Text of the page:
Claudia Cardinale: Leone is a director who really loves actors, and in fact his camera scrutinizes you. He's famous for those extreme close-ups of every detail of the actor. I was very happy to be chosen for that role. Leone used a very sweet and intelligent trick with me: every time I was going to recite a scene, he put on my music - the music of my character. And this is important. It helps. We went to work in Monument Valley, truly in the heart of that American world, and those majestic, stupendous places communicated a certain emotion. We stayed in a deserted hotel, we were practically the only ones there. We didn't have much contact with Americans. Even so, we did encounter Navajo Indians while we were shooting in their reserve - discreet, silent people who watched us from a distance. One thing that struck me was that in front of their compound they had erected the entire skeleton of an old car as a totem pole. In that setting, Sergio was in his element. He was always on the go, happy as a little boy; euphoric...
In this film, Fonda shot the first true love scene of his career with me. It was also our first scene together. I remember that at Cinecitta they'd called in a hundred journalists from all over the world. It was terribly embarrassing. I was embarrassed above all by his embarrassment!

Monday, January 18, 2010

Sidney ends the deal with Westinghouse.

My Life As An Independent Film Producer
by Sidney Pink

Howard Berk was having a real problem with THE BANG-BANG KID. He was unable to find a place in the script for the additional footage we needed. No matter what I tried, it seemed that I was unable to bypass the use of either Tom or Guy. He was ready to give up, when I arrived at a solution.
In the original script, we talked about the gunslingers who had come to kill Kissick in response to the urgent ad in the paper placed by the mayor of Limerick. I suggested to Howard we could fill twenty minutes by showing different gunmen who answered the ad and took Kissick on only to meet their demise, culminating with an attempt to get rid of Kissick by means of an evangelist. Through the age-old trick of narration and a flashback to Bear Bullock's dream to bring a castle to Limerick, we were able to place all of the characters in medieval roles in the town of Limerick. Bear Bullock rides through the town in his kingly robes and visualizes a successful conquest of the fair maiden, making the time setting of the film temporarily unclear. It added comedy as well as needed flavor to the film footage.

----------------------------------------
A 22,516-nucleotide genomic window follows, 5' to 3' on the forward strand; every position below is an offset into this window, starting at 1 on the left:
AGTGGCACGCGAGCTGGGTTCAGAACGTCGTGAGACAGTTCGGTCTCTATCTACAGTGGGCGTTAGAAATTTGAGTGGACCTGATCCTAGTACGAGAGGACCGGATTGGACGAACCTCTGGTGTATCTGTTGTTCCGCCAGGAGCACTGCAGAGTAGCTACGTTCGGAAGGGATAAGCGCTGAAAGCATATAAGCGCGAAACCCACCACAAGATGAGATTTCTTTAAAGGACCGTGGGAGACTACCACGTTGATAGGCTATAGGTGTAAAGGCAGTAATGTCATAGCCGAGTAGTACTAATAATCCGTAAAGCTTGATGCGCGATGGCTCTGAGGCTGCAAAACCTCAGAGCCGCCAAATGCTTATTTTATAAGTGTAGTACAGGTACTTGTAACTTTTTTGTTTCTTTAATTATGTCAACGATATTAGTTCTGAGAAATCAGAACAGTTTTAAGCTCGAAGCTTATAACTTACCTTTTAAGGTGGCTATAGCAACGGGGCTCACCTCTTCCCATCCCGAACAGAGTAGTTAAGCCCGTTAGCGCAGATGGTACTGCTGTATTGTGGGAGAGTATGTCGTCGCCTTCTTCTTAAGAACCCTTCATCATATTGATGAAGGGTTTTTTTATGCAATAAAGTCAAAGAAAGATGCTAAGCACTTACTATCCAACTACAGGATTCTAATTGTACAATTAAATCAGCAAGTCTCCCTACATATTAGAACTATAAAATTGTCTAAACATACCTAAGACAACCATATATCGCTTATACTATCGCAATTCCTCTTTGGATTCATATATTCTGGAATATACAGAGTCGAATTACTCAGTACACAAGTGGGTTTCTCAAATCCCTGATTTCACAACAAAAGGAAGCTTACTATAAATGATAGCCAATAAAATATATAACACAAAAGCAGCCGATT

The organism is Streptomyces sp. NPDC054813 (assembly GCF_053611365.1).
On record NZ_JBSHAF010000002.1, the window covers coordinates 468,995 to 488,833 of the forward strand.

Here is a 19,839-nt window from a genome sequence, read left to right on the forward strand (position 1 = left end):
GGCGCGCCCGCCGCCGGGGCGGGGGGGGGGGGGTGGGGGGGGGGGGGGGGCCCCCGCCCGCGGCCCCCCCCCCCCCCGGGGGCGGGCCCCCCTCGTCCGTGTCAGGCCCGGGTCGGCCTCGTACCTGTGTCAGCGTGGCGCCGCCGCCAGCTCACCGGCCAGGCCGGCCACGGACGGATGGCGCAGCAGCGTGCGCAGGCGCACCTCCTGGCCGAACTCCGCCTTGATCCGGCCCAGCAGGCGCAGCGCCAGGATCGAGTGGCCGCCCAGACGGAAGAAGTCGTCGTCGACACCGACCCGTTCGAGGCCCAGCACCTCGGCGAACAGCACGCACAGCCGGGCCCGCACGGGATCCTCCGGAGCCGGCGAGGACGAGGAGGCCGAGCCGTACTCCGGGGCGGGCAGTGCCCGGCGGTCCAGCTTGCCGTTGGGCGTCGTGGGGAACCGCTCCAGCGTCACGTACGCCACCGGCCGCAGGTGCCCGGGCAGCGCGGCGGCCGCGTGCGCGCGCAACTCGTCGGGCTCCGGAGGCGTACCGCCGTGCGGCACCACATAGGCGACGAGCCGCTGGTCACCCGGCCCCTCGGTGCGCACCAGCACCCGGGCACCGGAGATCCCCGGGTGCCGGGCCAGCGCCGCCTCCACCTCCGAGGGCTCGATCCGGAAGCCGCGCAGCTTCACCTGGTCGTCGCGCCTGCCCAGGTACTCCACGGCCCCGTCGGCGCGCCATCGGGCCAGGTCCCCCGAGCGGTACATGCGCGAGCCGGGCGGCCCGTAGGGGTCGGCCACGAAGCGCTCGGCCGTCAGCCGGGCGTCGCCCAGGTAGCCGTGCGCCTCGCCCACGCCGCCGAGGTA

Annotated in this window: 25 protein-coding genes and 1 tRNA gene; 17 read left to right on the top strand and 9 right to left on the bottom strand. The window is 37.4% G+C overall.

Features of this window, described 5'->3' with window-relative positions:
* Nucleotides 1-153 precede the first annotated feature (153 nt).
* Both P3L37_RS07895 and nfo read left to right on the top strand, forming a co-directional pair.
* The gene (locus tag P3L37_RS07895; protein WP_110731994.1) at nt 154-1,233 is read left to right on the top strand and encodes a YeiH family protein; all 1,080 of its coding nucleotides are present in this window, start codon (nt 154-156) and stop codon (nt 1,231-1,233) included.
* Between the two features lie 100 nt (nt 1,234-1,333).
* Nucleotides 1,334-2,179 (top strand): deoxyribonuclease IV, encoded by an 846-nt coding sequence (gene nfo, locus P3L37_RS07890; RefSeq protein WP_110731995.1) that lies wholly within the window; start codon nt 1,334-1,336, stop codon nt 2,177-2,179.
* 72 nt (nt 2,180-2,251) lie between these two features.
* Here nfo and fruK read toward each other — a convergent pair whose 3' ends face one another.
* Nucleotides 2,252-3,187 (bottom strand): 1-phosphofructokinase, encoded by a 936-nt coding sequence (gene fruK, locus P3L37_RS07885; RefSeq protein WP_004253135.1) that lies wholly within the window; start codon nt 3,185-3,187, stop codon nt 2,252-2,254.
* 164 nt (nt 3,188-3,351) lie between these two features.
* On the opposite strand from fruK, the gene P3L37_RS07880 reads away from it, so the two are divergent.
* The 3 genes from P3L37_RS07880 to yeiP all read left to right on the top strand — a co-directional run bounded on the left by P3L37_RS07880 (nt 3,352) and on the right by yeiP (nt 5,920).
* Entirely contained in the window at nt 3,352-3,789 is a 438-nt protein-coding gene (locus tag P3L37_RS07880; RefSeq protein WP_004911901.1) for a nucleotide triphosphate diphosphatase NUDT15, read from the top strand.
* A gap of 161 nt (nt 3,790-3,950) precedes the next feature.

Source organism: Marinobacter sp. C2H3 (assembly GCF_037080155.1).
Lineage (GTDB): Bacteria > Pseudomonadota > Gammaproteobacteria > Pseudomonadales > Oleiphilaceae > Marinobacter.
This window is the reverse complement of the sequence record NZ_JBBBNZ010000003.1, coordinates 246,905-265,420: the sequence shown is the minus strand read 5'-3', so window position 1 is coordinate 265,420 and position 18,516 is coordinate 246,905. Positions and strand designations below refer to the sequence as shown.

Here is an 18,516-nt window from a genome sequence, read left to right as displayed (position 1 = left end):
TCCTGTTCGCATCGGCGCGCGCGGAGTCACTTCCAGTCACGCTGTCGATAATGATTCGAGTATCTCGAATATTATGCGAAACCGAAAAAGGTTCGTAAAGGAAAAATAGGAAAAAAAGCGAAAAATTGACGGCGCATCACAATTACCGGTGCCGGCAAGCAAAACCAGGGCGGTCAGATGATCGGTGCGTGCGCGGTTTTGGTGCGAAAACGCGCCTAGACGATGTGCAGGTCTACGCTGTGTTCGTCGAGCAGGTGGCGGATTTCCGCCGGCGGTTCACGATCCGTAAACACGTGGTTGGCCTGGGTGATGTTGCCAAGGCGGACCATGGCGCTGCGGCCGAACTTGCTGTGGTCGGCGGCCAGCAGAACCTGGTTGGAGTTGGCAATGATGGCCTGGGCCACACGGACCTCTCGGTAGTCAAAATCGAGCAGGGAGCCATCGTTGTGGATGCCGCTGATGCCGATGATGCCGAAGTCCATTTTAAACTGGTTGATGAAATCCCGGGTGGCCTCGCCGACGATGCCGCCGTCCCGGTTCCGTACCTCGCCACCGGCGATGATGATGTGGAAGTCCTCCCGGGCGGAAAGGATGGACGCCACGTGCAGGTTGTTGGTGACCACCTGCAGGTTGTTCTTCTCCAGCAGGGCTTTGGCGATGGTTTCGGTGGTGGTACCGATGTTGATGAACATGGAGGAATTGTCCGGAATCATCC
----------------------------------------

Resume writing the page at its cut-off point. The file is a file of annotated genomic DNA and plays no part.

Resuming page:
We finished with eighty-eight minutes of action that came to the full ninety minutes when we added a second set of credits at the end of the picture. BANG-BANG KID and RAGAN were both excellent films that could find no market outside of television. By the time they were ready for release, the new wave of violence and sex had taken over, double features were doomed, and the market for these entertaining B-pictures was gone.
Today the pendulum is slowing swinging back, and audiences are once again appreciating funny and entertaining films that do not require nudity or profanity to make them palatable. Anyone who is lucky enough to catch THE BANG-BANG KID on the tube will enjoy a delightful comedy with inspired and funny performances by Tom Bosley and others.
We finished the last two pictures, delivered them to a hostile Westinghouse, and I prepared for my new career without any presold committments. Television needed pictures, the new wave of films were totally unfit for TV viewing under the existent taboos of the medium, so I was certain that for at least the immediate future we could profitably produce low-budget destined for television showing and foreign theatrical release. I returned to New York to talk with my friends and make new plans. An entire phase of my life had ended and the future was once again uncertain.